Posted on March 23rd, 2017 by Beth Finke
I am pleased to introduce Sarah Albert as a guest blogger today. Sarah teaches companion animal courses for the animal sciences department at the University of Illinois. One of the courses she leads each semester introduces the 600 students enrolled to important topics involving people and their animals, and one thing they discuss every semester is service dogs and legislation.
by Sarah Albert
I’ve been discussing the importance of the Americans with Disabilities Act (ADA) with my students for years, especially the laws meant to protect individuals with disabilities and their ability to use service dogs in public to aid them.
Imagine my surprise then when I found myself stumbling upon a newly introduced bill in the Illinois state legislature. The bill, HB 3162, would require the department of Financial and Professional Regulation to establish a service dog license program in our state and would require that same department to come up with rules and guidelines for this licensing program. If passed, this new law would:
- Require the dog respond to basic obedience and the skilled task 90% of the time on the first command in both the home and public places;
- Require the dog demonstrate basic obedience skills with both voice commands and hand signals (sitting, laying down, walking in a controlled manner, staying in place, and coming when called);
- Require that the dog meets all of the standards laid about by the Assistance Dogs International group in public, and also being well behaved in the home;
- Require that the dog is trained to perform at least three tasks for the disability;
- Require the dog/handler to have a license card with a photograph of the dog and the names of the dog and handler;
- Require a service dog in public to wear a cape, harness, backpack, or other similar equipment with a logo that identifies it as an assistance;
- Require dogs be spayed/neutered and be vaccinated as determined by the dog’s veterinarian and applicable laws
At first glance, this may seem like a good idea, especially considering the string of fake service dogs entering public places. The rise in people bringing their pets to public places (posing as service dogs) is both dangerous and disrespectful. It jeopardizes the rights of individuals with true disabilities.
Individuals with disabilities have had to fight for their rights; rights that were finally afforded to them with the passage of the ADA in 1990. The ADA defines service animals as a “dog that has individually been trained to perform a task to aid an individual with a disability.” The law does not require a central licensing system, harnesses or vests on animals, professional training by approved organizations, or documentation of a disability.
So, why would this law be such a bad thing? Maybe we need to crack down on these fakers. To understand this question better, let’s consider three reasons why the ADA left a lot of these requirements out:
- Not all individuals with a disability have easy access to a medical doctor, and some cannot afford a visit to a medical doctor. A person with a diagnosed seizure disorder, for example, might not see a doctor regularly and making a doctor’s appointment just to get an official letter could be expensive.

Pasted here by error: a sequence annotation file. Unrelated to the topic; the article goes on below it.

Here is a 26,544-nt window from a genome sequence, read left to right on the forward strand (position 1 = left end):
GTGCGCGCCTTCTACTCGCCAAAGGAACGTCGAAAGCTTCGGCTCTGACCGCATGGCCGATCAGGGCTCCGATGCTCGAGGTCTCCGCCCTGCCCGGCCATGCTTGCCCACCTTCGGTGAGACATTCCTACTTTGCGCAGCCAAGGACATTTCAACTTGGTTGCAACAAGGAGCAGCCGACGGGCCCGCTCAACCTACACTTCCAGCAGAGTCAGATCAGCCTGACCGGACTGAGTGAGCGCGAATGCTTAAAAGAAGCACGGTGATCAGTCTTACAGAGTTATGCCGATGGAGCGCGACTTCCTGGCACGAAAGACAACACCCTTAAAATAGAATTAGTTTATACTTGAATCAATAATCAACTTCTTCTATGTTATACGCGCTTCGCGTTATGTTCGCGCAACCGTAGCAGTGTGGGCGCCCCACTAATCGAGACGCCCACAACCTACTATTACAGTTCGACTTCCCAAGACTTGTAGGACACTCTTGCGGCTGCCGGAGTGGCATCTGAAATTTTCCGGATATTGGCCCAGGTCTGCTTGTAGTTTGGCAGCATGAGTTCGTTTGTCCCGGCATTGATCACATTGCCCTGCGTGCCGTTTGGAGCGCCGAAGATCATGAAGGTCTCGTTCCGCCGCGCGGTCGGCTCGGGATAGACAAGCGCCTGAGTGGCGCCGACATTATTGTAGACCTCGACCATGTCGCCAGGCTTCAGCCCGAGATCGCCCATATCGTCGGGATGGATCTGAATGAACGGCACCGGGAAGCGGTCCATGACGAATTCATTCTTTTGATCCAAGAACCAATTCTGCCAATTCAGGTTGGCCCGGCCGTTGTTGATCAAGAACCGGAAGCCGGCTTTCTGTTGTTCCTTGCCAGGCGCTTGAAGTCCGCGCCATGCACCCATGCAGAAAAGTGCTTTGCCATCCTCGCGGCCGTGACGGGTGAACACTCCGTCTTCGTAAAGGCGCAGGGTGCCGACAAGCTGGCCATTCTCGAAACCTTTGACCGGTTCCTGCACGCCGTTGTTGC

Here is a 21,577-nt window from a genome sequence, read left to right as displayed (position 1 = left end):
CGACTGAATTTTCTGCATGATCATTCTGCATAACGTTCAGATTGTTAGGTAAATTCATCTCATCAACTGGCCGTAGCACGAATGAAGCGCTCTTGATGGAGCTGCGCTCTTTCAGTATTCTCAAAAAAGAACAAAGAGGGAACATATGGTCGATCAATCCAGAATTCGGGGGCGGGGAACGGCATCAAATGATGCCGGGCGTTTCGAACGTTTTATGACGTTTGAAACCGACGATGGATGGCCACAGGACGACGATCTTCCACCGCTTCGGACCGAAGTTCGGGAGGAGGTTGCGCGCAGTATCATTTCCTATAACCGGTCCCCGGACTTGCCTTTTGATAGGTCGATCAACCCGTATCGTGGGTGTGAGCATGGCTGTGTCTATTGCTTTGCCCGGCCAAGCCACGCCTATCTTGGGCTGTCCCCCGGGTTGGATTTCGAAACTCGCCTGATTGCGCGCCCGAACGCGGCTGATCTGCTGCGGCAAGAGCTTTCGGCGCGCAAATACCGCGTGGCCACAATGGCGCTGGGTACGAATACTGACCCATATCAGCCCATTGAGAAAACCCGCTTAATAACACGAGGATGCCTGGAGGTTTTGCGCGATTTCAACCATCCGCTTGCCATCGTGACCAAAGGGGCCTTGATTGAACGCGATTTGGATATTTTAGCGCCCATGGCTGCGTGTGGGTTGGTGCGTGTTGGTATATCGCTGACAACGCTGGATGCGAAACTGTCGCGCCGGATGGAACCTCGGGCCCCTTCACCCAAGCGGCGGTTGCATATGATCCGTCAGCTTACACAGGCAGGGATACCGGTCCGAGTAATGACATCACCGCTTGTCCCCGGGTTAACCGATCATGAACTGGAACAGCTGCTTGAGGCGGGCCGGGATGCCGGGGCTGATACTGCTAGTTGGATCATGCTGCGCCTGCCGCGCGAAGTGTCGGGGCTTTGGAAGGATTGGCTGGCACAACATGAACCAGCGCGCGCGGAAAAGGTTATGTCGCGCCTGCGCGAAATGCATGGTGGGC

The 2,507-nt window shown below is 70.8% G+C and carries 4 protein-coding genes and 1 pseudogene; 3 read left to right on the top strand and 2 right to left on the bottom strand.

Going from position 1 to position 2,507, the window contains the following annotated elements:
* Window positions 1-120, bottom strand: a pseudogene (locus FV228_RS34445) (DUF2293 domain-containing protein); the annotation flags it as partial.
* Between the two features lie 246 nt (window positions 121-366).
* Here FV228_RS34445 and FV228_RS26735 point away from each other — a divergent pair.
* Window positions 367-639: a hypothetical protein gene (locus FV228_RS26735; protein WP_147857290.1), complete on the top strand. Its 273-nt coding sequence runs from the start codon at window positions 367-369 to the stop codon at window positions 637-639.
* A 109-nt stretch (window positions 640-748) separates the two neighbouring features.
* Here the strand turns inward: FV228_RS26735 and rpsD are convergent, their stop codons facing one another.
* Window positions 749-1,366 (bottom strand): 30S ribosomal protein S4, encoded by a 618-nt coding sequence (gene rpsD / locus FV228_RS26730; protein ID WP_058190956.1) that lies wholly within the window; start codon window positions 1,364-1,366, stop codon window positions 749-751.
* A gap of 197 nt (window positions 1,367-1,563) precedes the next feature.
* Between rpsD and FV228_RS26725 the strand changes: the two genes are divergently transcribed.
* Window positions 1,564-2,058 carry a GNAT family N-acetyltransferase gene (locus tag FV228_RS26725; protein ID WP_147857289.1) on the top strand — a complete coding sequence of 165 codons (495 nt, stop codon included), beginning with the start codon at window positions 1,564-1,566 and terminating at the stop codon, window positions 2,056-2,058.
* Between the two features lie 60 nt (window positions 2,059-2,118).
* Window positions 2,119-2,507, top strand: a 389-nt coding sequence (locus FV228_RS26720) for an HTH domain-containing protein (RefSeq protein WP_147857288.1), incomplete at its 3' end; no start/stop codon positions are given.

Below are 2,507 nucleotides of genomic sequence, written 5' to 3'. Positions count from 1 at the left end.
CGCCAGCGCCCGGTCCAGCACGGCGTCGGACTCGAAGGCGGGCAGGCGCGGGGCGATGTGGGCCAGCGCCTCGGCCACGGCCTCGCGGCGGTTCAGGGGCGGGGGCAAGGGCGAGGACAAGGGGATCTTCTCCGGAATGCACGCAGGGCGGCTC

- The requirement to get this license and equipment to identify an animal as a service dog. What costs fall upon the individual with the disability (a fee to apply, the cost of a vest or harness that is specially made)? What costs are required of the taxpayer to fund someone to test dogs and hand out licenses? Cost and confidentiality for the person with the disability is a huge concern – and one the ADA intended to avoid as it does not require medical documentation or vests for dogs.
- The obedience and skills required are too subjective
Let me try to explain item #3 on the list by taking a look at our seizure detection dog again as an example.
This individual who suffers from seizures may not have started out with a specially trained service dog. They may have a dog that helps them by alerting them to their condition — this could have been a pet who started to alert on its own. Alerting about seizures could become its specialized task (the one the ADA requires) but under this new proposed Illinois legislation, what three tasks will this dog be required to perform? How will they showcase the dog can do this on command if an impending seizure is needed to trigger the dog’s task? How will we ask a quadriplegic to use hand signals with his service dog? Or an autistic child to give perfect verbal commands under pressure to their service animal?
These seem like unnecessary demands for individuals who truly need these animals, and let’s also consider this: Dogs are still, well…dogs. They’re not robots who perform on command at a perfect rate. Heck, even robots mess up sometimes.
The expectation that a dog would be able to perform close to perfect in all situations is unreasonable. Even the most highly trained dogs are not always able to do this. It’s hard to know what the department will be looking for, and what will happen if someone with a true disability is denied their service animal simply because the dog had an off day.
With only these points in mind, it’s apparent this law is extremely harmful to individuals with disabilities, and completely goes against the intention of the ADA to protect their rights.
Stay tuned for a future post by Sarah Albert where she’ll outline some ideas to address the increase in fake service dogs.